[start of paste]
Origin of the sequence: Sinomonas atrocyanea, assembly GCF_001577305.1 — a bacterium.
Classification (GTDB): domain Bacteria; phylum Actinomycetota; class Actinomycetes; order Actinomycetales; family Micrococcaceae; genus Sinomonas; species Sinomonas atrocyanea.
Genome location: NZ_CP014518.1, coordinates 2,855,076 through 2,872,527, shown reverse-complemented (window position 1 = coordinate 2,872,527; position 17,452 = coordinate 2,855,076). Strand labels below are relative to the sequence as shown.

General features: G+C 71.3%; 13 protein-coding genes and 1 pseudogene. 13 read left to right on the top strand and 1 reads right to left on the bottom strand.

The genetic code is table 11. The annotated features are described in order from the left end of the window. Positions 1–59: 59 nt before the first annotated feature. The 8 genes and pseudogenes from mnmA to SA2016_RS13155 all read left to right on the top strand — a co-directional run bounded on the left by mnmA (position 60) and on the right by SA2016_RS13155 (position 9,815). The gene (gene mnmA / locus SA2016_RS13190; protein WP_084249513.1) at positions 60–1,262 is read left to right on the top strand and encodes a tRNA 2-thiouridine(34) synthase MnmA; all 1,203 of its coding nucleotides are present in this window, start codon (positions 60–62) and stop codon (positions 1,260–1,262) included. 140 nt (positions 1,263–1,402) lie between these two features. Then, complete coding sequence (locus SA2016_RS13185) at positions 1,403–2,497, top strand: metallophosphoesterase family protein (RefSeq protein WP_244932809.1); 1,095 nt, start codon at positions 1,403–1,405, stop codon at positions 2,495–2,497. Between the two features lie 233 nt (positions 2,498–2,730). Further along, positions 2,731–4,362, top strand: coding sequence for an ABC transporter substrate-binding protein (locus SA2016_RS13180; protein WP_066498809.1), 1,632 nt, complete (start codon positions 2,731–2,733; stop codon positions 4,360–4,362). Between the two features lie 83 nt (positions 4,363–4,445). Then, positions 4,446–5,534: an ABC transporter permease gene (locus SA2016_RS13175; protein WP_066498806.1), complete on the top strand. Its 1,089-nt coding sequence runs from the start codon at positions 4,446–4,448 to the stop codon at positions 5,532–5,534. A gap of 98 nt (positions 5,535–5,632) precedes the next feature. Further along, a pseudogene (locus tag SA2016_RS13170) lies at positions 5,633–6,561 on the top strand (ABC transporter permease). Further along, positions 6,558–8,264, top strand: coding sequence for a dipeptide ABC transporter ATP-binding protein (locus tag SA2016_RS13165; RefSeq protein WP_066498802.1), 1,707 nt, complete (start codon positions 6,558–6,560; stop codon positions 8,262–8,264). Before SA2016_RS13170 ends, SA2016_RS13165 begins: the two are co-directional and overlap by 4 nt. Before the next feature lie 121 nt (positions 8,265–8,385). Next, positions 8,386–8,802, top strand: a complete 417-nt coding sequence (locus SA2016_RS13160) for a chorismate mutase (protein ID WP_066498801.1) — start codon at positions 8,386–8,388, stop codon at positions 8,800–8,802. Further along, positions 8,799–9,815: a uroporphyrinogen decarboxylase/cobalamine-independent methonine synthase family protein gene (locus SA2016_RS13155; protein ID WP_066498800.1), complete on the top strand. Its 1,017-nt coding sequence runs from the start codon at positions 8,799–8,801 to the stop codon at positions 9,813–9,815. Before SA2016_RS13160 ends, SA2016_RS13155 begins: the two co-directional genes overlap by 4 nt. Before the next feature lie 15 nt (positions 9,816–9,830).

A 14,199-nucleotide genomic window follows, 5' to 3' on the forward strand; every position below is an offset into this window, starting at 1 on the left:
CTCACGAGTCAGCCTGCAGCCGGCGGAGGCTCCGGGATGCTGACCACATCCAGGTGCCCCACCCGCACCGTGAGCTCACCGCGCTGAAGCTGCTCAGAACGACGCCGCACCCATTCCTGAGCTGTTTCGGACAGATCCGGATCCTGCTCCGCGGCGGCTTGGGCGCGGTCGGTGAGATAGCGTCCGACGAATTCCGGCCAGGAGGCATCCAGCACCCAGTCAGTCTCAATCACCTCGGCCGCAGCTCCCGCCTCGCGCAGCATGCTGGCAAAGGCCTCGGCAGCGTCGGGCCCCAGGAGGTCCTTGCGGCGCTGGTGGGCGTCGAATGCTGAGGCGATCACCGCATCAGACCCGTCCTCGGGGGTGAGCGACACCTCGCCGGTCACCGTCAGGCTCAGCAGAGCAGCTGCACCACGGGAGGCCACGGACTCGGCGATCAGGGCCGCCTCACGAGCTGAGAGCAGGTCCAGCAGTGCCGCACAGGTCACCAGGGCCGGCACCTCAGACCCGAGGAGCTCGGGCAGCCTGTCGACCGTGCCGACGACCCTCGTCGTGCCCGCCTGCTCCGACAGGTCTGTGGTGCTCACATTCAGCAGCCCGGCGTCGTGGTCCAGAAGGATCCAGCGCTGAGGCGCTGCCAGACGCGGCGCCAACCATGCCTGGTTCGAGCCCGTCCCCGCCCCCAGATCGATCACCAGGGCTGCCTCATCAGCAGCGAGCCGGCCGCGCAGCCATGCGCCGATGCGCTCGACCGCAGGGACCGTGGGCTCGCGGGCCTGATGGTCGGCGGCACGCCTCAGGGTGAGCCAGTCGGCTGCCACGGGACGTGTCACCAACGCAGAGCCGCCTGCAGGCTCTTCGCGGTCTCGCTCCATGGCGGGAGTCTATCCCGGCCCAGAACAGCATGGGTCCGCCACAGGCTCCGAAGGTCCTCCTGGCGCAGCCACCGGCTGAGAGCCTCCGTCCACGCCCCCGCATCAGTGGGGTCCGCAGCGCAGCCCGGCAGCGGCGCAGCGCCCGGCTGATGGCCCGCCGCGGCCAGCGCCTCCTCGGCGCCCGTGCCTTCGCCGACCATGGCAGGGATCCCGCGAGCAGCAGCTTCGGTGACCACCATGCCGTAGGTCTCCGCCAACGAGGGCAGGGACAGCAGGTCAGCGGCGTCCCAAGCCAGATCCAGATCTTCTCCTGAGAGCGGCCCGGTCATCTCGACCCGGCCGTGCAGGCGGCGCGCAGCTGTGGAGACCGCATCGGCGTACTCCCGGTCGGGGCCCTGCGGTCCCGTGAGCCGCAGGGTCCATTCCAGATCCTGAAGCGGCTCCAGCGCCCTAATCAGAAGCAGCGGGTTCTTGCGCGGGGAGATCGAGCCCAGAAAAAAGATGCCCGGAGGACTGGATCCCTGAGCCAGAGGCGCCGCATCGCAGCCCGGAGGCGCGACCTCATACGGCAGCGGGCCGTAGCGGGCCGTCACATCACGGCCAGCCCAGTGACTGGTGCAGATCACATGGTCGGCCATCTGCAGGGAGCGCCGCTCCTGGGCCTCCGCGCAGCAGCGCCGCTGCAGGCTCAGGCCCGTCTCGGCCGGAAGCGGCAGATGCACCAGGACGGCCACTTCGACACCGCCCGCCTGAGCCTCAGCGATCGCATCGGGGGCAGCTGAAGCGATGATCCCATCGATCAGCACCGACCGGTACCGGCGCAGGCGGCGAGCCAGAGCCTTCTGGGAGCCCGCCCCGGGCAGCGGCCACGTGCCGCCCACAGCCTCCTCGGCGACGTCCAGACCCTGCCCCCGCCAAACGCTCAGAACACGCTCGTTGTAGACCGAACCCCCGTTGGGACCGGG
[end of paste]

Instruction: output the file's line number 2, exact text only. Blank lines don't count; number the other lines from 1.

Classification (GTDB): domain Bacteria; phylum Actinomycetota; class Actinomycetes; order Actinomycetales; family Micrococcaceae; genus Sinomonas; species Sinomonas atrocyanea.